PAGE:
Also facing recall Tuesday are Wisconsin Republican Lt. Gov. Rebecca Kleefisch and three Republican state senators, all of whom joined Walker in support of the anti-union legislation. A fourth senator resigned from office prior to facing a recall election. That vacant seat will be filled in Tuesday’s election.
In August 2011, two state senators who had supported Walker’s assault on collective bargaining rights were successfully recalled and replaced by more moderate lawmakers.
The UTU Collective Bargaining Defense Fund played a significant role in the successful recall election effort last year, as well as the current recall election. More than 900,000 signatures were obtained on petitions to force Tuesday’s recall election.
Walker is the first governor in Wisconsin history to face recall. Only two governors have been removed from office through recall votes: California Gov. Gray Davis in 2003 and North Dakota Gov. Lynn Frazier in 1921.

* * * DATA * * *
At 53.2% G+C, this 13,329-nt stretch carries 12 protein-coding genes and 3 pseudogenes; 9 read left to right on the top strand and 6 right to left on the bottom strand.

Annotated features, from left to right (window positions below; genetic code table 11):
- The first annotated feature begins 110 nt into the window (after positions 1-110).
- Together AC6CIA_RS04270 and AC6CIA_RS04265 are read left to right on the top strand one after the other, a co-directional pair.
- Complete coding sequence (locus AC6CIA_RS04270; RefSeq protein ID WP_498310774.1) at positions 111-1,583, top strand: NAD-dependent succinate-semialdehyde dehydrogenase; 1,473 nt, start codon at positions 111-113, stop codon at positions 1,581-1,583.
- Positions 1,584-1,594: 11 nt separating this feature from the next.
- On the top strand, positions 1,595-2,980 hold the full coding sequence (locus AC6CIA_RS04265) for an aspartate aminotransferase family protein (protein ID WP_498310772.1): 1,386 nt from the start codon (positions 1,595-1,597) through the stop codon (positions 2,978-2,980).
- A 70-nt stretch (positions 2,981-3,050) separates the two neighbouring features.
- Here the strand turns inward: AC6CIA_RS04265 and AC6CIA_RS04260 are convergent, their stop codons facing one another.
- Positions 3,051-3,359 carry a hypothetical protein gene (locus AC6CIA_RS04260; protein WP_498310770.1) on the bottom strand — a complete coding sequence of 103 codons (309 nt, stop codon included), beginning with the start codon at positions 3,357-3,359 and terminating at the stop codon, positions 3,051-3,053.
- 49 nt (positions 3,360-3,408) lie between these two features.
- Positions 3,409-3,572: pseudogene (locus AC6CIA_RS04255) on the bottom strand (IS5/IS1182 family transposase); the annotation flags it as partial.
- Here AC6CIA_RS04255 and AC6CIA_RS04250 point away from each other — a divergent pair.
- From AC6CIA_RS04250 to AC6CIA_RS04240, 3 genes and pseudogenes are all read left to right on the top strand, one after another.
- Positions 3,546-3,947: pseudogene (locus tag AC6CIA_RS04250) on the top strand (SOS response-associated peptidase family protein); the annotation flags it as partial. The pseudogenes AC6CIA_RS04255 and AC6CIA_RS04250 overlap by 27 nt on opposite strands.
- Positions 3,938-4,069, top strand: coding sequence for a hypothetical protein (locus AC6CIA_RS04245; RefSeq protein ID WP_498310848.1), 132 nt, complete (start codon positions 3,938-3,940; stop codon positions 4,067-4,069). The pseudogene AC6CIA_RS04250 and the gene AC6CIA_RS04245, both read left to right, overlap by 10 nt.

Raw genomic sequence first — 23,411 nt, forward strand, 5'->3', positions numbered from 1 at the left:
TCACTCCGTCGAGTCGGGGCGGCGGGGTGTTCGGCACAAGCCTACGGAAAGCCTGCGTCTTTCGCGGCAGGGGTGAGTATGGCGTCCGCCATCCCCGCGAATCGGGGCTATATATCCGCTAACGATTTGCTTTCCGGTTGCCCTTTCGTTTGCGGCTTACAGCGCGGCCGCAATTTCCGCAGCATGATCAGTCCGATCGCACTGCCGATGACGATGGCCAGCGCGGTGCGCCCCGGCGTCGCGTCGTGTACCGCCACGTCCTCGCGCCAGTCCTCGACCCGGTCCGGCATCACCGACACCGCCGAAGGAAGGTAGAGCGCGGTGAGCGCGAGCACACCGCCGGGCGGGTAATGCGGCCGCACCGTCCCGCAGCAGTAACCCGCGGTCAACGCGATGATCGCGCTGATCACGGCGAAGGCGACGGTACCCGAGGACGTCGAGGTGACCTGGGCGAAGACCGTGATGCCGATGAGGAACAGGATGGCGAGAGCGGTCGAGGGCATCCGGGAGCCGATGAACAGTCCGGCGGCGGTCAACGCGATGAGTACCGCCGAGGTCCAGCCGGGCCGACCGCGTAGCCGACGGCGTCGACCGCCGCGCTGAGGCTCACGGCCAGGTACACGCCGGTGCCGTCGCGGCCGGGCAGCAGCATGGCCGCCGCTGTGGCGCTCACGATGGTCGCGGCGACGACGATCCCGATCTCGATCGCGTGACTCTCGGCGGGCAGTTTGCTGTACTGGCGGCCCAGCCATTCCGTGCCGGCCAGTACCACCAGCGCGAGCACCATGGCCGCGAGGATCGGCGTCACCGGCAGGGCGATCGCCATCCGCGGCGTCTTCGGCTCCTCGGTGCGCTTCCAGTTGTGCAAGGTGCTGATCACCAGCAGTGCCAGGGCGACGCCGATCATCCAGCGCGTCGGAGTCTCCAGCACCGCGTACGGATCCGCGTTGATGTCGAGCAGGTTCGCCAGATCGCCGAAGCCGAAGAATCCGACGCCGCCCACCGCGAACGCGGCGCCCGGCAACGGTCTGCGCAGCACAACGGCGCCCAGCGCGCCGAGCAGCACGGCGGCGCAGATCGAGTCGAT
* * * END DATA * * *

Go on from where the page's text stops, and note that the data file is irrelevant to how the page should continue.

UTU members, along with members of the Sheet Metal Workers International Association (SMWIA), and brothers and sisters from dozens of other unions, have been active across Wisconsin in rallies and other activities to energize voters to elect Barrett in place of the anti-union Walker.
The UTU Collective Bargaining Defense Fund provided resources to obtain the petition signatures as well as for direct mailings, door-to-door visits of voters and recorded phone calls by UTU International President Mike Futhey to UTU members and retirees in Wisconsin explaining the issues and encouraging votes for Barrett on Tuesday.
Barrett told CNN June 3 that “Scott Walker wants to be on the national stage as the rock star of the far right, as the poster boy of the Tea Party.”
Emotions are running so high in this election that the U.S. Justice Department is sending teams of poll watchers to Wisconsin.
Millions of dollars have flowed into this race from conservatives and business executives across America, providing Walker with an 8-1 spending advantage over Barrett for political advertising.
As for Wisconsin’s anti-labor legislation that was approved by Republican legislative majorities last year, a federal court in March invalidated portions of the Wisconsin law – one provision requiring annual recertification of a union, and another denying workers the right to have union dues withheld from their paychecks. Both were found in violation of constitutional free speech rights.